But it’s a product of society -I believe- and a product of people saying things to a group they feel is completely heterosexual. Now, I know I'm drastically over-simplifying a complex and intense topic, but this blog is about cycling. And I don't want to kill everyone getting too deep and meaningful.

Perhaps another day.

Thing is, the very people who drop these disparaging comments regularly, have been the first to apologise to me thinking they may have caused serious offence. But don’t sweat it. It’s a structural problem. And it’s moving forward, not backward [in my opinion].

If only I’d grown a pair and discovered it all years ago. But sometimes you’re just not ready. But now I’m ready.

I was also ready to have these bad boys taken out!

My approach?

I believe attack is the best form of the defence on and off the bike. I simply told my friends I’ve started seeing a guy. And he is amazing. And that’s it. Work out the rest.

And the response?

People are excited for me. They are happy. I am happy. The world is happy.

And that’s what matters. 

What else makes people happy?

Having three frigging big screws taken out of your neck of femur.

Gettings screws out and a free fake tan whilst you're at it. Bonus
I had that done yesterday up at Knox Private Hospital, where they were put in at the end of April last year, after I ate shit out training. If you ever need a hip surgeon, go see Francis Ma out that way. He will sort you.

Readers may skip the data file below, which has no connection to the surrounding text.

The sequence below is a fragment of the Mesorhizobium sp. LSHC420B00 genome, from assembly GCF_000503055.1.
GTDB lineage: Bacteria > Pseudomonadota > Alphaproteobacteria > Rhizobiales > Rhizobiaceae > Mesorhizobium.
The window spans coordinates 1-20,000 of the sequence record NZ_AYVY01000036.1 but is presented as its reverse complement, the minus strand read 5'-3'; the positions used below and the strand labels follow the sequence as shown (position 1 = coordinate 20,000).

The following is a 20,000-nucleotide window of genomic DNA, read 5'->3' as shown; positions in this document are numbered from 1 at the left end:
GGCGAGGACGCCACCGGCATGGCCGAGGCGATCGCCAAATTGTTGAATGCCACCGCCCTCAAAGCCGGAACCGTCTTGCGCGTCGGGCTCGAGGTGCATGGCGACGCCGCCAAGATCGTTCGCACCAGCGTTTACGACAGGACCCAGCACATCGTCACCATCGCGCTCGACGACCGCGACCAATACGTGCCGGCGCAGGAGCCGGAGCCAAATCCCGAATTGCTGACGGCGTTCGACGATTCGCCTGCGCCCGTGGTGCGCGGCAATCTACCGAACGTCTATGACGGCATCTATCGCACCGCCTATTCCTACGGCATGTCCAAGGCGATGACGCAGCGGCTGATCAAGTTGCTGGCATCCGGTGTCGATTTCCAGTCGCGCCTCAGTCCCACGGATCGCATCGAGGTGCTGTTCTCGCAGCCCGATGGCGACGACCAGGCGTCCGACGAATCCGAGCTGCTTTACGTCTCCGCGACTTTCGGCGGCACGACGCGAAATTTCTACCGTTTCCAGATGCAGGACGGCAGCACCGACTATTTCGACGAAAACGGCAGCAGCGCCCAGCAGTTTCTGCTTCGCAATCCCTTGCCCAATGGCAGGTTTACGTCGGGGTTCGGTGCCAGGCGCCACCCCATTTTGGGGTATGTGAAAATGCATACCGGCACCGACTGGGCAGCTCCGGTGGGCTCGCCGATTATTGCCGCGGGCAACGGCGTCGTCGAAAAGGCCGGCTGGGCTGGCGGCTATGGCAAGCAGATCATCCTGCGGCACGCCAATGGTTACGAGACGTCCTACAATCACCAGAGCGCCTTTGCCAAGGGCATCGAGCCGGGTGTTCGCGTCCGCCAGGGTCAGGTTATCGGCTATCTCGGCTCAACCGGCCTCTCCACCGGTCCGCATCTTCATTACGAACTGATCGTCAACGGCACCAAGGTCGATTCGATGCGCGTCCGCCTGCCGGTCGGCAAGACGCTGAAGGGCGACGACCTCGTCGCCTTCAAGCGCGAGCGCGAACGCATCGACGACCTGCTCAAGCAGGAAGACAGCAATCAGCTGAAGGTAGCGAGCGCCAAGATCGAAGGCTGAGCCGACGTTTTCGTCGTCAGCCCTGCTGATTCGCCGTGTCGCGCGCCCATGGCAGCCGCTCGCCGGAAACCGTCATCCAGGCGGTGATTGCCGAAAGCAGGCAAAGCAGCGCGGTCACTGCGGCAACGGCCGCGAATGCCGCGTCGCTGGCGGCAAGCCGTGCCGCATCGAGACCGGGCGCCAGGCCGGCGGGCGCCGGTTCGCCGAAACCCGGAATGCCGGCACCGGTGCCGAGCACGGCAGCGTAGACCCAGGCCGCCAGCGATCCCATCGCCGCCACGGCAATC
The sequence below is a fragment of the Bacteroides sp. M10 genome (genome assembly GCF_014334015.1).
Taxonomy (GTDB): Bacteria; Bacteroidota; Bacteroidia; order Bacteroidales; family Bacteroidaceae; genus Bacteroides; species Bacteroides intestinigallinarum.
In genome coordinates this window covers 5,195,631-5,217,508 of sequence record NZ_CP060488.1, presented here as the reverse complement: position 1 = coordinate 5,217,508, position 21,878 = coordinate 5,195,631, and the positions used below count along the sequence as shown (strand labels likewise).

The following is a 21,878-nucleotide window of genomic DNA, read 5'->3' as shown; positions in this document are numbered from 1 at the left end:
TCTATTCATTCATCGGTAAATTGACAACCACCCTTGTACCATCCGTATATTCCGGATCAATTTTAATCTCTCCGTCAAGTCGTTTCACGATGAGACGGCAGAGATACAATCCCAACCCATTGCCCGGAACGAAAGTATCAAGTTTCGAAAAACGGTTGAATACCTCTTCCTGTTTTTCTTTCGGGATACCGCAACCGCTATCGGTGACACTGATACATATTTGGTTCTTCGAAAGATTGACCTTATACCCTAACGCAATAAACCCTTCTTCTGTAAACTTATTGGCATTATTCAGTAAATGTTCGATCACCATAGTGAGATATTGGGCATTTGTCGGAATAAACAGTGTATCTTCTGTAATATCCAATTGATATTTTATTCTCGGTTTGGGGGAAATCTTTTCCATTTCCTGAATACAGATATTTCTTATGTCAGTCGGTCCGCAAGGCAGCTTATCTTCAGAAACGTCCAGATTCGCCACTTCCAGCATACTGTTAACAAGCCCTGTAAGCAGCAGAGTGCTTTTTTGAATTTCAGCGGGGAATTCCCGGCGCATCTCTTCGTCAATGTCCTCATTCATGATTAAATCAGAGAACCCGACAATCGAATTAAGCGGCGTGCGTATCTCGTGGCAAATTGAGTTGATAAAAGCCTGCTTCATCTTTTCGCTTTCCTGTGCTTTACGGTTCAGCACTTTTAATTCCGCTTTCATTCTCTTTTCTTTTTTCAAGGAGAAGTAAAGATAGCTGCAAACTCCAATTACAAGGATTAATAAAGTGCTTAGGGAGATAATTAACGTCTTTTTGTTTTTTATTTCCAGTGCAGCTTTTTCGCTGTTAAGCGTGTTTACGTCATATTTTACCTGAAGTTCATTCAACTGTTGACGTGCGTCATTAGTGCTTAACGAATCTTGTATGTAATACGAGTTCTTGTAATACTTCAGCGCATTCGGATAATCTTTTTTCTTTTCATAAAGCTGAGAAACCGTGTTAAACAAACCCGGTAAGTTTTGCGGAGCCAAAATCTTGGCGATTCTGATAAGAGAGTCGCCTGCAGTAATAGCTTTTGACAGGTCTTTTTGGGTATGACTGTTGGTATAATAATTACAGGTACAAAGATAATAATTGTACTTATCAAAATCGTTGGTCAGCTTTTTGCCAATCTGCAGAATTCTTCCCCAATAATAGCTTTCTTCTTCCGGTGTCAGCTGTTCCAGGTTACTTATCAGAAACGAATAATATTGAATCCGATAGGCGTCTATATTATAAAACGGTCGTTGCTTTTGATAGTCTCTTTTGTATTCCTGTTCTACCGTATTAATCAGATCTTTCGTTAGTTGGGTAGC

And with them gone it feels so, so good. It’s just another step on my pathway of rehab, and I’ll be back CharterMasoning it up on Monday as the operation was only a day procedure. 

Give me some painkillers and some crutches and I’m back at it.

On the note of CharterMason, I’ve got to say, wow, what an amazing organisation. I have come into the company as one of the youngest people they have taken on, with the aim for myself -and CharterMason- to train me up to generally kick arse and take-over the world as soon as possible. 

Swapping lycra for suits. Feels weird. No one can see your sock height.

And the response?

Amazing. Very senior consultants, with lots to do and no time to do it, are taking large chunks out of their day to teach me the ropes. 

As within the CharterMason Giant team, the sense of team and camaraderie is second to none.  That makes me happy.

The Moral?

Be honest, be comfortable, be happy. And work hard.


Tuesday, June 10, 2014

CharterMason, and what happens after cycling

Racing a bike is fun. Writing articles is fun. Working with big-arse organisations and helping them make crucial business decisions is also fun.

A cyclist. A journalist. A consultant.